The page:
[Pnews] The Beating of Herman Bell

Prisoner News ppnews at freedomarchives.org
Fri Sep 15 10:48:17 EDT 2017


  The beating of Herman Bell


            *DEQUI KIONI-SADIKI* | 9/14/2017

On the morning of Sept. 5, 2017, Herman Bell, an elder incarcerated at 
Great Meadow Correctional Facility near the upstate community of 
Comstock, N.Y., was brutally assaulted by a vicious gang of prison guards.

Bell has been incarcerated for the past 44 years. He is a former member 
of the Black Panther Party, and is one many would say “knows how to do 
time.” In the aftermath of the vicious beating, Bell was charged with a 
Tier III ticket for allegedly assaulting one of the prison guards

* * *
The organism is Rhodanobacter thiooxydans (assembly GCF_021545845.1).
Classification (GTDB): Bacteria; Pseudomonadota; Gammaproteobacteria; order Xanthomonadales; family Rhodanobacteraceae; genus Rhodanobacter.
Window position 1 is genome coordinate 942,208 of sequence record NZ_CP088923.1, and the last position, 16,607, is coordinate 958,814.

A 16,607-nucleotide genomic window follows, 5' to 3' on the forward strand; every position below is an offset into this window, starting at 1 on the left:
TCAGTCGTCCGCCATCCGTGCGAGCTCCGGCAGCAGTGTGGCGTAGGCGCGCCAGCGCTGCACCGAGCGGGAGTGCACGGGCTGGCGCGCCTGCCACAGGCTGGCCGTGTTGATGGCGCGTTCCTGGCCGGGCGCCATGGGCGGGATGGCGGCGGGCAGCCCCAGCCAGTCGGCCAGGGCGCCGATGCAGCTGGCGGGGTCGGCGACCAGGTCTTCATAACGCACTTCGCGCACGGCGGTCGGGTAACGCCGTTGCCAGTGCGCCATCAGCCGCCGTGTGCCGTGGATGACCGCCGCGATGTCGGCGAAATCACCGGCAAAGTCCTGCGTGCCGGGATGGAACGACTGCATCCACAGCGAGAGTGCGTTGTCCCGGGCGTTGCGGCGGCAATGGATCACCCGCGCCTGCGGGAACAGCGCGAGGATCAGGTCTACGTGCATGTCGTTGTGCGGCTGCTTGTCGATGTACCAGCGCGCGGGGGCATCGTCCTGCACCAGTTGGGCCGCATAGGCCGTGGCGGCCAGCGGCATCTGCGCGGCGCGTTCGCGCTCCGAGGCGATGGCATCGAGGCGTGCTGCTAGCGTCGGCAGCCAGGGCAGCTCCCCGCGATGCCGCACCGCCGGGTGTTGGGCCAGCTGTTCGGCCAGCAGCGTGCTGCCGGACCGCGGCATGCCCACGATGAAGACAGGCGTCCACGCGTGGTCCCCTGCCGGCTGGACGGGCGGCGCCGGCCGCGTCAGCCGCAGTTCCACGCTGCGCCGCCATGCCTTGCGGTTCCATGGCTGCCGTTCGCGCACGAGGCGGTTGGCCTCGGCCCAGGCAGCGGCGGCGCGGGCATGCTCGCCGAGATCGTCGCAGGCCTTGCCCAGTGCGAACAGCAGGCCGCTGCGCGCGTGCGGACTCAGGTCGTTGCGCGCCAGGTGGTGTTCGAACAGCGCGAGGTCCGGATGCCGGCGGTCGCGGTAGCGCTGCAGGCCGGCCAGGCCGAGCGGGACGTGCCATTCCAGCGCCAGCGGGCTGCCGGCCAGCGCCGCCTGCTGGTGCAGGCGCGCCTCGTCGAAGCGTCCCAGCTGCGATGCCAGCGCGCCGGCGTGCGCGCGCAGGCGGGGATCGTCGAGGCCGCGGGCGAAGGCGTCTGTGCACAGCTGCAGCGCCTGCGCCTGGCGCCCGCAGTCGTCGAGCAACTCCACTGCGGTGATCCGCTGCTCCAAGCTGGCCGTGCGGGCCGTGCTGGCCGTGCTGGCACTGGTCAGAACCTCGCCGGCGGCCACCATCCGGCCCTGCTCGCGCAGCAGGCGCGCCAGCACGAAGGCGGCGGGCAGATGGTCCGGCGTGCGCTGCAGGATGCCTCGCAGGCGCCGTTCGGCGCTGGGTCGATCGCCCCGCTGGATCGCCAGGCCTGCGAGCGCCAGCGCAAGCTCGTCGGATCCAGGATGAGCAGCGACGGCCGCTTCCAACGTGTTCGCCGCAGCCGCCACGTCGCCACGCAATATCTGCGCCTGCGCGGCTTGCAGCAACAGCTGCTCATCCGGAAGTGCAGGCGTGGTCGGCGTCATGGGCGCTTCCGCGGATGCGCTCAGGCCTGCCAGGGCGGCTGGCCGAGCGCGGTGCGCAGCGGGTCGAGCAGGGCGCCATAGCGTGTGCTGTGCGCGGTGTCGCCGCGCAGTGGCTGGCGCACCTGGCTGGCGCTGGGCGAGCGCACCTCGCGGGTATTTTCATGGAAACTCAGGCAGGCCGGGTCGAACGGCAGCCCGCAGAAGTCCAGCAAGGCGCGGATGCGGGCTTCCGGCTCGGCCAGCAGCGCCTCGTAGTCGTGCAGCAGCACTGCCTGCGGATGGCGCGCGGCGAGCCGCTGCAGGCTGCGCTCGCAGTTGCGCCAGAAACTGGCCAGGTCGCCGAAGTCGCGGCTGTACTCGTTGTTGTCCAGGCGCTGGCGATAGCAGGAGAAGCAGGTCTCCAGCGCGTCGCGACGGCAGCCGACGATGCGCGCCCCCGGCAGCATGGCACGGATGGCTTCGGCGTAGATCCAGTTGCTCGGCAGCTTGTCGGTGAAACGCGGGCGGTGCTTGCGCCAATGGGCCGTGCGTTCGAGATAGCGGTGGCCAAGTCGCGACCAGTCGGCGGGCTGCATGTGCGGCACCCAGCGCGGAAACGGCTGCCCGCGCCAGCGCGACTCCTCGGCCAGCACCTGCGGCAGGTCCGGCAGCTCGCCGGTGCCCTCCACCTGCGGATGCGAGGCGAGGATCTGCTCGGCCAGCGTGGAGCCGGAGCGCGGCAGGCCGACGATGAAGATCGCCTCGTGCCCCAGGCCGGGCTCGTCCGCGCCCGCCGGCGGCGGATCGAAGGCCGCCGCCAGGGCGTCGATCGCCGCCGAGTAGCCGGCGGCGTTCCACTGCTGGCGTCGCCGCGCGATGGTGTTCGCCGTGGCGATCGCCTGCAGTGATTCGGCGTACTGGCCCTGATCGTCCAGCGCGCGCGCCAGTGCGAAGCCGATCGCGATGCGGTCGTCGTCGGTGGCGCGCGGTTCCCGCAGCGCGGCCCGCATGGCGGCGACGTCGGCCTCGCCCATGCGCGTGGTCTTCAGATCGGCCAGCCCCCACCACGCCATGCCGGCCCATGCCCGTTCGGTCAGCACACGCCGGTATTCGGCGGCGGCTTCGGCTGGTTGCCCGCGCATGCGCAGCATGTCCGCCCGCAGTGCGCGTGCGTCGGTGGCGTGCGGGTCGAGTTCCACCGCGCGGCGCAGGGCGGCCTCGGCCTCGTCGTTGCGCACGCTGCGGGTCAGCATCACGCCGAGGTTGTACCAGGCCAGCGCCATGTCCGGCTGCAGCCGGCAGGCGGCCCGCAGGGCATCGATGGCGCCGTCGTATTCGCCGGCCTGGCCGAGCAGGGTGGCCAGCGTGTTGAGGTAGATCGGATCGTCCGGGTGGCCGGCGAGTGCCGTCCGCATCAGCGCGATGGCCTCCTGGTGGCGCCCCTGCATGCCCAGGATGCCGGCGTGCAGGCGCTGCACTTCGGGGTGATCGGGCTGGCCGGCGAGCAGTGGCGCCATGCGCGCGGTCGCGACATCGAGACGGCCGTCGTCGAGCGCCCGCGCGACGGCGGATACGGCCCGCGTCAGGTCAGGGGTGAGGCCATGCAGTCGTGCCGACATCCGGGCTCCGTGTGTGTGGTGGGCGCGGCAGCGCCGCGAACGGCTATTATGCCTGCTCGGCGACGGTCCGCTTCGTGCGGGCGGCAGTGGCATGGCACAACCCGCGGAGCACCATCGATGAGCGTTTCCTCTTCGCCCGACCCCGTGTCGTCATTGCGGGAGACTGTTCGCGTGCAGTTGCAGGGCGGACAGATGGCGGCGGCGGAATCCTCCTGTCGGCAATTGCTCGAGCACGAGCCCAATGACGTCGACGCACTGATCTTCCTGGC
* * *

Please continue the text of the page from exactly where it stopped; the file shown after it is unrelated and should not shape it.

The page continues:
involved. Despite his serious injuries, he was quickly transferred to 
the punitive Five Points Correctional Facility and placed in the 
Solitary Housing Unit, where he is locked down 23 hours a day. If 
convicted of the ludicrous charge, he faces indefinite time in the SHU 
and the loss of privileges and “good time.” It is also possible that he 
could also lose the potential for parole in the years to come.

Bell said that it all began with a routine morning telephone call 
between him and Nancy, his wife of 27 years, but it ended horribly with 
him suffering multiple injuries that included several cracked ribs, 
bruises all over his body and a swollen and blackened right eye. His 
eye-glasses were shattered, and he lay in an isolation unit of the 
infirmary for hours without treatment, followed by a speedy transfer to 
another facility and placement in its SHU.

While Bell was on the phone, a fight broke out in the yard (where the 
telephones are located), and a prison guard ordered Bell to hang up. He 
says that he did so, but the guard ordered him to put his hands behind